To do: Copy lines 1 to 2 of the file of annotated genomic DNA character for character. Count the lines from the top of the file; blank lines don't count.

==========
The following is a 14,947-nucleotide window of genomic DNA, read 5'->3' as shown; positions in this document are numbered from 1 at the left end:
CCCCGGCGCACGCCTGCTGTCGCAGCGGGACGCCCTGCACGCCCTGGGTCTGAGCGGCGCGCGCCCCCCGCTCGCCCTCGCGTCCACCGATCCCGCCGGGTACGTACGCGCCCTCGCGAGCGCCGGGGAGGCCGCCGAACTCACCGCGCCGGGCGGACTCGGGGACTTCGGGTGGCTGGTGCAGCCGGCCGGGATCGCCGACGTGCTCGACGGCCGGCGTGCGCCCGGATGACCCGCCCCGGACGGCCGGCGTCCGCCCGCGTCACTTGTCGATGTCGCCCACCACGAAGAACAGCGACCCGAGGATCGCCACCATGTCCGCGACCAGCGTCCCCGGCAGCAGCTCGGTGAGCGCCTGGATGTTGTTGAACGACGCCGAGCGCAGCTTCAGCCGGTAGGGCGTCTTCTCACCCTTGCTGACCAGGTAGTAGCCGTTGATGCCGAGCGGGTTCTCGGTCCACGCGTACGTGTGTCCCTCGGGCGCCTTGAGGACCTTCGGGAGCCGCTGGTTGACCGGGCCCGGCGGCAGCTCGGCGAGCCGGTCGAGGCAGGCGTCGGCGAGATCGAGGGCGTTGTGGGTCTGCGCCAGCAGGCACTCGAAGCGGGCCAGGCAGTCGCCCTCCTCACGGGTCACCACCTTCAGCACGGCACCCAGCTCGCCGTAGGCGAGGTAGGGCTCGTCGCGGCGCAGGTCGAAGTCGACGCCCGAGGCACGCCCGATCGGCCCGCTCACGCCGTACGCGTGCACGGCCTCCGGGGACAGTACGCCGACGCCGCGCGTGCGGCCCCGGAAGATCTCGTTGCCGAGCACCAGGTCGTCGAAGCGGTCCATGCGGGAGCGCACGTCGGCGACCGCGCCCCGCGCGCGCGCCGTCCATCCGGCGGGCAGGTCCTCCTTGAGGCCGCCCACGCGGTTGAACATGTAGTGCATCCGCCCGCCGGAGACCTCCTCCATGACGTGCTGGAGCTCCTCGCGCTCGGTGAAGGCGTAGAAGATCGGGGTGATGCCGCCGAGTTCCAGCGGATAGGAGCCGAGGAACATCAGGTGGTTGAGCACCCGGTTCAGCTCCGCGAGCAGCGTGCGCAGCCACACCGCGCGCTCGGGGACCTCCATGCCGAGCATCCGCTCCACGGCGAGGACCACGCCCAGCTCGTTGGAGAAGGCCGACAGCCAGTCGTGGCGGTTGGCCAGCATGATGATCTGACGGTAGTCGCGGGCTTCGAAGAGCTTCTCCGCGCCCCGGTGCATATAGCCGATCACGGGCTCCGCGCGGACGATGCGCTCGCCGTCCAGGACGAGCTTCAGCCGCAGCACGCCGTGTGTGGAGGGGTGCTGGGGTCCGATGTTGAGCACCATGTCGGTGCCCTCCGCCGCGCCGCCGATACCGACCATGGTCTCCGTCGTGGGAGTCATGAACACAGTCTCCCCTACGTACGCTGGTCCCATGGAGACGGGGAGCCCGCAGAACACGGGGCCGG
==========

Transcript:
The following is a 14,947-nucleotide window of genomic DNA, read 5'->3' as shown; positions in this document are numbered from 1 at the left end:
CCCCGGCGCACGCCTGCTGTCGCAGCGGGACGCCCTGCACGCCCTGGGTCTGAGCGGCGCGCGCCCCCCGCTCGCCCTCGCGTCCACCGATCCCGCCGGGTACGTACGCGCCCTCGCGAGCGCCGGGGAGGCCGCCGAACTCACCGCGCCGGGCGGACTCGGGGACTTCGGGTGGCTGGTGCAGCCGGCCGGGATCGCCGACGTGCTCGACGGCCGGCGTGCGCCCGGATGACCCGCCCCGGACGGCCGGCGTCCGCCCGCGTCACTTGTCGATGTCGCCCACCACGAAGAACAGCGACCCGAGGATCGCCACCATGTCCGCGACCAGCGTCCCCGGCAGCAGCTCGGTGAGCGCCTGGATGTTGTTGAACGACGCCGAGCGCAGCTTCAGCCGGTAGGGCGTCTTCTCACCCTTGCTGACCAGGTAGTAGCCGTTGATGCCGAGCGGGTTCTCGGTCCACGCGTACGTGTGTCCCTCGGGCGCCTTGAGGACCTTCGGGAGCCGCTGGTTGACCGGGCCCGGCGGCAGCTCGGCGAGCCGGTCGAGGCAGGCGTCGGCGAGATCGAGGGCGTTGTGGGTCTGCGCCAGCAGGCACTCGAAGCGGGCCAGGCAGTCGCCCTCCTCACGGGTCACCACCTTCAGCACGGCACCCAGCTCGCCGTAGGCGAGGTAGGGCTCGTCGCGGCGCAGGTCGAAGTCGACGCCCGAGGCACGCCCGATCGGCCCGCTCACGCCGTACGCGTGCACGGCCTCCGGGGACAGTACGCCGACGCCGCGCGTGCGGCCCCGGAAGATCTCGTTGCCGAGCACCAGGTCGTCGAAGCGGTCCATGCGGGAGCGCACGTCGGCGACCGCGCCCCGCGCGCGCGCCGTCCATCCGGCGGGCAGGTCCTCCTTGAGGCCGCCCACGCGGTTGAACATGTAGTGCATCCGCCCGCCGGAGACCTCCTCCATGACGTGCTGGAGCTCCTCGCGCTCGGTGAAGGCGTAGAAGATCGGGGTGATGCCGCCGAGTTCCAGCGGATAGGAGCCGAGGAACATCAGGTGGTTGAGCACCCGGTTCAGCTCCGCGAGCAGCGTGCGCAGCCACACCGCGCGCTCGGGGACCTCCATGCCGAGCATCCGCTCCACGGCGAGGACCACGCCCAGCTCGTTGGAGAAGGCCGACAGCCAGTCGTGGCGGTTGGCCAGCATGATGATCTGACGGTAGTCGCGGGCTTCGAAGAGCTTCTCCGCGCCCCGGTGCATATAGCCGATCACGGGCTCCGCGCGGACGATGCGCTCGCCGTCCAGGACGAGCTTCAGCCGCAGCACGCCGTGTGTGGAGGGGTGCTGGGGTCCGATGTTGAGCACCATGTCGGTGCCCTCCGCCGCGCCGCCGATACCGACCATGGTCTCCGTCGTGGGAGTCATGAACACAGTCTCCCCTACGTACGCTGGTCCCATGGAGACGGGGAGCCCGCAGAACACGGGGCCGG